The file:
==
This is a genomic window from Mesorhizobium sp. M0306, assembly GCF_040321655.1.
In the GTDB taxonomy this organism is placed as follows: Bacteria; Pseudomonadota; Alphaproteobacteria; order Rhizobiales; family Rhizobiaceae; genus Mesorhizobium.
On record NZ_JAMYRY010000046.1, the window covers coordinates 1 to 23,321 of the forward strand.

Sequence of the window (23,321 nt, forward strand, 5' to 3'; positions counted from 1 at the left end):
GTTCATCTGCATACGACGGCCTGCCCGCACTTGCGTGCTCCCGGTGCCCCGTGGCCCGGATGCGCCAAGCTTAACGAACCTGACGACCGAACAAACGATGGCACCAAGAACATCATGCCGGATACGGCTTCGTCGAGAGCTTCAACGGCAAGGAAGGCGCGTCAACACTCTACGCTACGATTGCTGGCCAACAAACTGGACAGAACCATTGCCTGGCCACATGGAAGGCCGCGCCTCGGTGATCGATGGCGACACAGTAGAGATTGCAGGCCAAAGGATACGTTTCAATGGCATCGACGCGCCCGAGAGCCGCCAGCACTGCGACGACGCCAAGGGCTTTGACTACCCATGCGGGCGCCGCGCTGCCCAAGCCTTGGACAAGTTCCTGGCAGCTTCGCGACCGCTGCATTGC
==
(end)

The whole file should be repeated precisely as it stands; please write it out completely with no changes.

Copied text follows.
This is a genomic window from Mesorhizobium sp. M0306, assembly GCF_040321655.1.
In the GTDB taxonomy this organism is placed as follows: Bacteria; Pseudomonadota; Alphaproteobacteria; order Rhizobiales; family Rhizobiaceae; genus Mesorhizobium.
On record NZ_JAMYRY010000046.1, the window covers coordinates 1 to 23,321 of the forward strand.

Sequence of the window (23,321 nt, forward strand, 5' to 3'; positions counted from 1 at the left end):
GTTCATCTGCATACGACGGCCTGCCCGCACTTGCGTGCTCCCGGTGCCCCGTGGCCCGGATGCGCCAAGCTTAACGAACCTGACGACCGAACAAACGATGGCACCAAGAACATCATGCCGGATACGGCTTCGTCGAGAGCTTCAACGGCAAGGAAGGCGCGTCAACACTCTACGCTACGATTGCTGGCCAACAAACTGGACAGAACCATTGCCTGGCCACATGGAAGGCCGCGCCTCGGTGATCGATGGCGACACAGTAGAGATTGCAGGCCAAAGGATACGTTTCAATGGCATCGACGCGCCCGAGAGCCGCCAGCACTGCGACGACGCCAAGGGCTTTGACTACCCATGCGGGCGCCGCGCTGCCCAAGCCTTGGACAAGTTCCTGGCAGCTTCGCGACCGCTGCATTGC